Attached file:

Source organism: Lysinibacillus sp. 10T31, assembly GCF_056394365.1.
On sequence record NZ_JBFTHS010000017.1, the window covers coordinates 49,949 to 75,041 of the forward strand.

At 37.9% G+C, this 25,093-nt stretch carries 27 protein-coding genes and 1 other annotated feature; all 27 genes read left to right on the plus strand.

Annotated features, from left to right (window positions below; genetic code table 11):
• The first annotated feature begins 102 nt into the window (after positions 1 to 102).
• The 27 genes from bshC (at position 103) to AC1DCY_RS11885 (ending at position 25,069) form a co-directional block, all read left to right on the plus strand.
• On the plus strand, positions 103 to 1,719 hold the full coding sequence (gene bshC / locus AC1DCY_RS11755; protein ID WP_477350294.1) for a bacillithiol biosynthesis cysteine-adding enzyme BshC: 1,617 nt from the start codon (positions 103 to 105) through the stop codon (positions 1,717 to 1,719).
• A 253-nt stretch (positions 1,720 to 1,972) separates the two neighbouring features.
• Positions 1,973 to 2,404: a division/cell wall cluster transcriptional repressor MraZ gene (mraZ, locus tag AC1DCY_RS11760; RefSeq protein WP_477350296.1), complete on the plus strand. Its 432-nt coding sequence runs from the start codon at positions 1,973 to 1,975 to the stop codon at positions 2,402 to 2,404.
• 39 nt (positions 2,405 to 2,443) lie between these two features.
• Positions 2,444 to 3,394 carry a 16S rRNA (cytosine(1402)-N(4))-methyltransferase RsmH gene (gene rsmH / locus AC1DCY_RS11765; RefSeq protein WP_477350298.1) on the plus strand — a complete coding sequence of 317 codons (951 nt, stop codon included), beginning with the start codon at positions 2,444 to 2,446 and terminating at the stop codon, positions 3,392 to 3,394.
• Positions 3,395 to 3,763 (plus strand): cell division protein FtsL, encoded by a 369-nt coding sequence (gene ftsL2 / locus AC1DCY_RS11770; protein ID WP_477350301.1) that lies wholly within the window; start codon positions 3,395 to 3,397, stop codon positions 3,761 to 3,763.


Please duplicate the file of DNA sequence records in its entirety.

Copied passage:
Source organism: Lysinibacillus sp. 10T31, assembly GCF_056394365.1.
On sequence record NZ_JBFTHS010000017.1, the window covers coordinates 49,949 to 75,041 of the forward strand.

At 37.9% G+C, this 25,093-nt stretch carries 27 protein-coding genes and 1 other annotated feature; all 27 genes read left to right on the plus strand.

Annotated features, from left to right (window positions below; genetic code table 11):
• The first annotated feature begins 102 nt into the window (after positions 1 to 102).
• The 27 genes from bshC (at position 103) to AC1DCY_RS11885 (ending at position 25,069) form a co-directional block, all read left to right on the plus strand.
• On the plus strand, positions 103 to 1,719 hold the full coding sequence (gene bshC / locus AC1DCY_RS11755; protein ID WP_477350294.1) for a bacillithiol biosynthesis cysteine-adding enzyme BshC: 1,617 nt from the start codon (positions 103 to 105) through the stop codon (positions 1,717 to 1,719).
• A 253-nt stretch (positions 1,720 to 1,972) separates the two neighbouring features.
• Positions 1,973 to 2,404: a division/cell wall cluster transcriptional repressor MraZ gene (mraZ, locus tag AC1DCY_RS11760; RefSeq protein WP_477350296.1), complete on the plus strand. Its 432-nt coding sequence runs from the start codon at positions 1,973 to 1,975 to the stop codon at positions 2,402 to 2,404.
• 39 nt (positions 2,405 to 2,443) lie between these two features.
• Positions 2,444 to 3,394 carry a 16S rRNA (cytosine(1402)-N(4))-methyltransferase RsmH gene (gene rsmH / locus AC1DCY_RS11765; RefSeq protein WP_477350298.1) on the plus strand — a complete coding sequence of 317 codons (951 nt, stop codon included), beginning with the start codon at positions 2,444 to 2,446 and terminating at the stop codon, positions 3,392 to 3,394.
• Positions 3,395 to 3,763 (plus strand): cell division protein FtsL, encoded by a 369-nt coding sequence (gene ftsL2 / locus AC1DCY_RS11770; protein ID WP_477350301.1) that lies wholly within the window; start codon positions 3,395 to 3,397, stop codon positions 3,761 to 3,763.